Hollywood ... High

"We are all well aware that your ongoing all night heavy partying is the real reason for your 'exhaustion.' We refuse to accept bogus excuses for your behavior," wrote Robinson.

He threatened to hold her "personably accountable" for actions the Morgan Creek chief said had "resulted in hundreds of thousands of dollars in damages."

"Lindsay Lohan has not signed on to any studio films in a while," Siegel said, "and I don't think that is a coincidence."

Downey's battles with drugs and the legal system for two decades dimmed a brilliant career hinted at by stellar performances in "Less Than Zero" and "Chaplin," for which he received an Oscar nomination.

"For years he was not making any studio movies. He was making independents," Siegel said. "He has just started to land high-profile roles."

Downey has received critical acclaim for his role in the recently released "Zodiac," and he will star as a superhero in the big budget action drama "Iron Man," scheduled to begin filming this month.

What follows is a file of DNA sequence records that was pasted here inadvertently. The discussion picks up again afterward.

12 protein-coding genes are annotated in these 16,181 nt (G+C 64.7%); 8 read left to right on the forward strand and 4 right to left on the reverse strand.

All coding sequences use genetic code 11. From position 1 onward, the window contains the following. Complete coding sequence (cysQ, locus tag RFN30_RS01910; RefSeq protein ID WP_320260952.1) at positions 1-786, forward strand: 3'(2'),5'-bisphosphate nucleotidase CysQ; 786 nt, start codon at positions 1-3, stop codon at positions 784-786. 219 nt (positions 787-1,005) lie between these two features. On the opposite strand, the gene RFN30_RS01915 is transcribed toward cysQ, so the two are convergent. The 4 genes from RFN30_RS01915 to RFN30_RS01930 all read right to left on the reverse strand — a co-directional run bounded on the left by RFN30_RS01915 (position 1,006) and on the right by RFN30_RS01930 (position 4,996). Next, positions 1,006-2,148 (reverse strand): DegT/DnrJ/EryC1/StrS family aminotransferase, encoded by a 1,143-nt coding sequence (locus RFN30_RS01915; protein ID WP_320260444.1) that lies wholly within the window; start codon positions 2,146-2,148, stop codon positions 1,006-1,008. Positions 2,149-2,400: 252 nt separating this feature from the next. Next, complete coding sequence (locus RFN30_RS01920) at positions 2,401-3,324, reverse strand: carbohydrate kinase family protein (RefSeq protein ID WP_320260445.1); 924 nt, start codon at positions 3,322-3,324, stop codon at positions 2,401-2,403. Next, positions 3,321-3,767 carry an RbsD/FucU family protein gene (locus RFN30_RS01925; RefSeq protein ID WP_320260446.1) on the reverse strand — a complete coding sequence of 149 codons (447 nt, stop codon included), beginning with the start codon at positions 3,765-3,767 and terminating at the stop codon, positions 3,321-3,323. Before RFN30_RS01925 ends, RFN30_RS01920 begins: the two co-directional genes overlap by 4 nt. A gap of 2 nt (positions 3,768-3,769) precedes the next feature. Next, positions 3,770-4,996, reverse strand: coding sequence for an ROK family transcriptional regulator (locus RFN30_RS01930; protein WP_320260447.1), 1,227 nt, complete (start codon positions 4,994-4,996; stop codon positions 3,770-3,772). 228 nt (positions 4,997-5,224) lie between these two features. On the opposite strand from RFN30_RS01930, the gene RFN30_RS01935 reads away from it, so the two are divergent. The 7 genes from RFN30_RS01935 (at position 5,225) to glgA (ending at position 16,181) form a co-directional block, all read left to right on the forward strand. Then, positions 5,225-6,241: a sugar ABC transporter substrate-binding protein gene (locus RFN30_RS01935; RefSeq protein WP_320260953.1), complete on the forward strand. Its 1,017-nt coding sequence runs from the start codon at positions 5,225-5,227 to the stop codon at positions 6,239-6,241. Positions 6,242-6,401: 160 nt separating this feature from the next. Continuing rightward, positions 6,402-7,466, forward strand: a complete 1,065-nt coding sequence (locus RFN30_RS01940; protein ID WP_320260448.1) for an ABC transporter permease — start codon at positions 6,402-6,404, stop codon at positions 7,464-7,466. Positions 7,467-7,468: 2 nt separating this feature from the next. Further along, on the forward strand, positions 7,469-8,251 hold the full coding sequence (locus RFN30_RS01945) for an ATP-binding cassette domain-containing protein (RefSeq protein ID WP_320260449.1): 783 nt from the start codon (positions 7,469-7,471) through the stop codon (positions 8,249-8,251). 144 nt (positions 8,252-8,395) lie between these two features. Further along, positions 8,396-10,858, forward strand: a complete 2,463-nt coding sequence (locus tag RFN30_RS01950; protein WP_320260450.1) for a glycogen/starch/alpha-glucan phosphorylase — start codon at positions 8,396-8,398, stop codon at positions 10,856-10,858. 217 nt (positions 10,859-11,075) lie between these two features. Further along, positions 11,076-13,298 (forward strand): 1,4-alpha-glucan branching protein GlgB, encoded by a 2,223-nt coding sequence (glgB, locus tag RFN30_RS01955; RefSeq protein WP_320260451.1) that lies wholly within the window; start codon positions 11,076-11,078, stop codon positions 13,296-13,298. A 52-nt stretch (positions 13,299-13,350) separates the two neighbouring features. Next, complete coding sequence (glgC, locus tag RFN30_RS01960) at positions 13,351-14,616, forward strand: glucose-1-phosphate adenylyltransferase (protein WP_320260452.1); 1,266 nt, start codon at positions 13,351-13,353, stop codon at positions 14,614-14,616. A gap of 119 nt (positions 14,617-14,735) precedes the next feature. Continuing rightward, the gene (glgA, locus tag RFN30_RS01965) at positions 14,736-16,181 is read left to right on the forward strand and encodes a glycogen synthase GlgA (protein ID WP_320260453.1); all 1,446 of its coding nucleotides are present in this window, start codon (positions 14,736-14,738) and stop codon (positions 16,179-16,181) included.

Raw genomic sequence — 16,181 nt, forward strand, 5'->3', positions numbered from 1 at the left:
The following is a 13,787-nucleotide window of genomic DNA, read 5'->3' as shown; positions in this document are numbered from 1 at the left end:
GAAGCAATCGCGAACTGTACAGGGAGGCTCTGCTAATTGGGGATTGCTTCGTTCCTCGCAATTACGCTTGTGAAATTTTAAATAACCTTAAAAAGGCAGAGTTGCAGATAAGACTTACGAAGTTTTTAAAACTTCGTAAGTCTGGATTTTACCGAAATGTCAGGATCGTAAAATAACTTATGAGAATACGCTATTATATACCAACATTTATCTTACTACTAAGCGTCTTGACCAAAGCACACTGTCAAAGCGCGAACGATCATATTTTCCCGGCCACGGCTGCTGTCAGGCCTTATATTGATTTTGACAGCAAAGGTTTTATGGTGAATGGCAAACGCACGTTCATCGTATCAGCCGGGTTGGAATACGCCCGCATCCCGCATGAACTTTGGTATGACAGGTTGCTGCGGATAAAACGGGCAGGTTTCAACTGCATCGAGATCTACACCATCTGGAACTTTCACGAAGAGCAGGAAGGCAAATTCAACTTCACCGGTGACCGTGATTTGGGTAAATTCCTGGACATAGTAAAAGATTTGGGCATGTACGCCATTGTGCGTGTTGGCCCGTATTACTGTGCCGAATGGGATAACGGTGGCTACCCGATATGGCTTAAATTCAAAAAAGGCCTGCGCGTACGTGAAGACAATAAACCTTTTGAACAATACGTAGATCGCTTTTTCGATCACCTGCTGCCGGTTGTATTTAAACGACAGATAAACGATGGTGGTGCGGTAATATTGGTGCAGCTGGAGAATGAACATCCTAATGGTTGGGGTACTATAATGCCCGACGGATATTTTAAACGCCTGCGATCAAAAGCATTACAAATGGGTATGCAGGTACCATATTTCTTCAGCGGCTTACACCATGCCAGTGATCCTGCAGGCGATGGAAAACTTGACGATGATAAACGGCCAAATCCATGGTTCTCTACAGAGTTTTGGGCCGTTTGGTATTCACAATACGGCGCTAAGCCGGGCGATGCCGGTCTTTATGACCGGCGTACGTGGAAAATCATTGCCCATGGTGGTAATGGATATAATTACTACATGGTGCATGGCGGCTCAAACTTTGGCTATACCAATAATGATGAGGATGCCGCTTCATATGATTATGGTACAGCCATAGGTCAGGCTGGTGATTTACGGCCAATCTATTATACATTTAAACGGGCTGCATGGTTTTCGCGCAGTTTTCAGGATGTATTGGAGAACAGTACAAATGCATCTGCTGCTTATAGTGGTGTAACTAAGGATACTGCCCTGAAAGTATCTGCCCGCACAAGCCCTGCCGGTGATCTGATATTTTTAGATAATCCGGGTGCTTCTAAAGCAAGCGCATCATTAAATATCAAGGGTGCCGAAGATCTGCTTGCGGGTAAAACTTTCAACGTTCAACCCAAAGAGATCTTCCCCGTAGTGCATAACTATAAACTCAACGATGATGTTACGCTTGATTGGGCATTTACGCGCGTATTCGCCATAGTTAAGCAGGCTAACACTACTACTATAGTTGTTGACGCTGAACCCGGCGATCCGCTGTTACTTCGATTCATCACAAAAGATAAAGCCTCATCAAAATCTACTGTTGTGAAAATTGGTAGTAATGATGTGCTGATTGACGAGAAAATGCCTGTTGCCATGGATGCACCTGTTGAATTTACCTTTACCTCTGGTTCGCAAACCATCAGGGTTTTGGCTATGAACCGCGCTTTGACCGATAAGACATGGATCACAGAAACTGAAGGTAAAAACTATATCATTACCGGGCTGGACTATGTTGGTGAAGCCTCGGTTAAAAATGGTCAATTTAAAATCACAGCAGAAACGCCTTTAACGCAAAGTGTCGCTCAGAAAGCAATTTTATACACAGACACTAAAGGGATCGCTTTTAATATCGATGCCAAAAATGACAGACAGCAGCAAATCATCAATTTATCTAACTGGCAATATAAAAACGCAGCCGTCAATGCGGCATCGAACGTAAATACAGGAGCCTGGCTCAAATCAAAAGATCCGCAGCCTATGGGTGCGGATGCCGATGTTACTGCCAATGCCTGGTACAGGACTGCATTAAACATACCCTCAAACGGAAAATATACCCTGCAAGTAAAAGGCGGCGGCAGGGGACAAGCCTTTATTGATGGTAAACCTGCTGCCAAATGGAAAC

Young people take their cues from popular culture and from celebrities.

Marketers rely on that dynamic. So it is troubling for some to note that the headlines made by entertainers in the throws of addiction have an eerie echo in a startling new report about college kids.

Almost half of all full-time college students (4.8 million) binge drink and/or abuse prescription and illegal drugs, according to the National Center on Addiction and Substance Abuse at Columbia University.

The comprehensive study also found that more than one-third of the students did not seek help because they feared the social stigma attached to substance abuse.

With more and more celebrities turning to treatment and admitting they have a problem, perhaps there is a message really worth marketing to young people.

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